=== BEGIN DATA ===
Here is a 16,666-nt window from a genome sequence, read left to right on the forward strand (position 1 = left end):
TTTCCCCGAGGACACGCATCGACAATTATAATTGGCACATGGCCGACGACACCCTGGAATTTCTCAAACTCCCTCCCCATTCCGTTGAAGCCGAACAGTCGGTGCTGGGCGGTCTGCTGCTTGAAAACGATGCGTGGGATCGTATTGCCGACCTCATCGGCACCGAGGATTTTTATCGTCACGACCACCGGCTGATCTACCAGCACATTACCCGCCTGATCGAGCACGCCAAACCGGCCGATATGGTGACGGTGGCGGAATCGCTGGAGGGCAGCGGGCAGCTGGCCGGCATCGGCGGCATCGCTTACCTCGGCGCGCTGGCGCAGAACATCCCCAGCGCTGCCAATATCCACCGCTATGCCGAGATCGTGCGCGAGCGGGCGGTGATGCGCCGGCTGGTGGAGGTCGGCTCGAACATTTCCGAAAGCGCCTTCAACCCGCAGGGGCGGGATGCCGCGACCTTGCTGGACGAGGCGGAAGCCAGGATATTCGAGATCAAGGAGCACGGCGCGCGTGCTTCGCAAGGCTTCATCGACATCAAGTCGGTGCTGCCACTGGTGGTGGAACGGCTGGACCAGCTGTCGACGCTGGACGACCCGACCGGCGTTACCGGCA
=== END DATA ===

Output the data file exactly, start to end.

Here is a 16,666-nt window from a genome sequence, read left to right on the forward strand (position 1 = left end):
TTTCCCCGAGGACACGCATCGACAATTATAATTGGCACATGGCCGACGACACCCTGGAATTTCTCAAACTCCCTCCCCATTCCGTTGAAGCCGAACAGTCGGTGCTGGGCGGTCTGCTGCTTGAAAACGATGCGTGGGATCGTATTGCCGACCTCATCGGCACCGAGGATTTTTATCGTCACGACCACCGGCTGATCTACCAGCACATTACCCGCCTGATCGAGCACGCCAAACCGGCCGATATGGTGACGGTGGCGGAATCGCTGGAGGGCAGCGGGCAGCTGGCCGGCATCGGCGGCATCGCTTACCTCGGCGCGCTGGCGCAGAACATCCCCAGCGCTGCCAATATCCACCGCTATGCCGAGATCGTGCGCGAGCGGGCGGTGATGCGCCGGCTGGTGGAGGTCGGCTCGAACATTTCCGAAAGCGCCTTCAACCCGCAGGGGCGGGATGCCGCGACCTTGCTGGACGAGGCGGAAGCCAGGATATTCGAGATCAAGGAGCACGGCGCGCGTGCTTCGCAAGGCTTCATCGACATCAAGTCGGTGCTGCCACTGGTGGTGGAACGGCTGGACCAGCTGTCGACGCTGGACGACCCGACCGGCGTTACCGGCA